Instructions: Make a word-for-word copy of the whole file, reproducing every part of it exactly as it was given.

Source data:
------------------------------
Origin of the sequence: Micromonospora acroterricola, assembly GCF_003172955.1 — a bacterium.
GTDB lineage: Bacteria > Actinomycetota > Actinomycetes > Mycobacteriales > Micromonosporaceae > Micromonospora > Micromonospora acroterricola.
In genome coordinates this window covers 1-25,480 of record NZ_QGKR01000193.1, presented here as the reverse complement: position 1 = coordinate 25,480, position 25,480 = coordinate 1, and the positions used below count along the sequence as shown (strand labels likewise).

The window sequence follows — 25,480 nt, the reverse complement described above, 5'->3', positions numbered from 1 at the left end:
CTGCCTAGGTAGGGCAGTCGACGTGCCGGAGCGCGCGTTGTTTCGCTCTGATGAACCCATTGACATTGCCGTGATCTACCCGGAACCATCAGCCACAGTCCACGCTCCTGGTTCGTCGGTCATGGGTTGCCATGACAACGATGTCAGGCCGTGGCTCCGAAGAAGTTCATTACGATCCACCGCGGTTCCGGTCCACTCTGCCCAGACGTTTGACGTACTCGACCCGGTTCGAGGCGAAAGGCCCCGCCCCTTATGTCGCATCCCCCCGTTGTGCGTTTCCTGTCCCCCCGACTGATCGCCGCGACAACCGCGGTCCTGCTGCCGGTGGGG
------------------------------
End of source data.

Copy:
Origin of the sequence: Micromonospora acroterricola, assembly GCF_003172955.1 — a bacterium.
GTDB lineage: Bacteria > Actinomycetota > Actinomycetes > Mycobacteriales > Micromonosporaceae > Micromonospora > Micromonospora acroterricola.
In genome coordinates this window covers 1-25,480 of record NZ_QGKR01000193.1, presented here as the reverse complement: position 1 = coordinate 25,480, position 25,480 = coordinate 1, and the positions used below count along the sequence as shown (strand labels likewise).

The window sequence follows — 25,480 nt, the reverse complement described above, 5'->3', positions numbered from 1 at the left end:
CTGCCTAGGTAGGGCAGTCGACGTGCCGGAGCGCGCGTTGTTTCGCTCTGATGAACCCATTGACATTGCCGTGATCTACCCGGAACCATCAGCCACAGTCCACGCTCCTGGTTCGTCGGTCATGGGTTGCCATGACAACGATGTCAGGCCGTGGCTCCGAAGAAGTTCATTACGATCCACCGCGGTTCCGGTCCACTCTGCCCAGACGTTTGACGTACTCGACCCGGTTCGAGGCGAAAGGCCCCGCCCCTTATGTCGCATCCCCCCGTTGTGCGTTTCCTGTCCCCCCGACTGATCGCCGCGACAACCGCGGTCCTGCTGCCGGTGGGG